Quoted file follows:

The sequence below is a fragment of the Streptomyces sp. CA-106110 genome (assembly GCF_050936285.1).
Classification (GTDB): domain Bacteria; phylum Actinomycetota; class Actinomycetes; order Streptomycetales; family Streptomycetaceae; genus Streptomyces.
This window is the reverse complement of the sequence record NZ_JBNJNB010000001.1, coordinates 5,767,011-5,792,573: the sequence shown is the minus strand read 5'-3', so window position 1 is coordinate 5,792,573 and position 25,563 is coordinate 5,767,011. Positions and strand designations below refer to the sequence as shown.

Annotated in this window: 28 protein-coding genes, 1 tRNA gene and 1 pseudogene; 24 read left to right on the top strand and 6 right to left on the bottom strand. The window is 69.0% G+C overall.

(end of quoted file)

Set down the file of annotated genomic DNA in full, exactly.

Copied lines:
The sequence below is a fragment of the Streptomyces sp. CA-106110 genome (assembly GCF_050936285.1).
Classification (GTDB): domain Bacteria; phylum Actinomycetota; class Actinomycetes; order Streptomycetales; family Streptomycetaceae; genus Streptomyces.
This window is the reverse complement of the sequence record NZ_JBNJNB010000001.1, coordinates 5,767,011-5,792,573: the sequence shown is the minus strand read 5'-3', so window position 1 is coordinate 5,792,573 and position 25,563 is coordinate 5,767,011. Positions and strand designations below refer to the sequence as shown.

Annotated in this window: 28 protein-coding genes, 1 tRNA gene and 1 pseudogene; 24 read left to right on the top strand and 6 right to left on the bottom strand. The window is 69.0% G+C overall.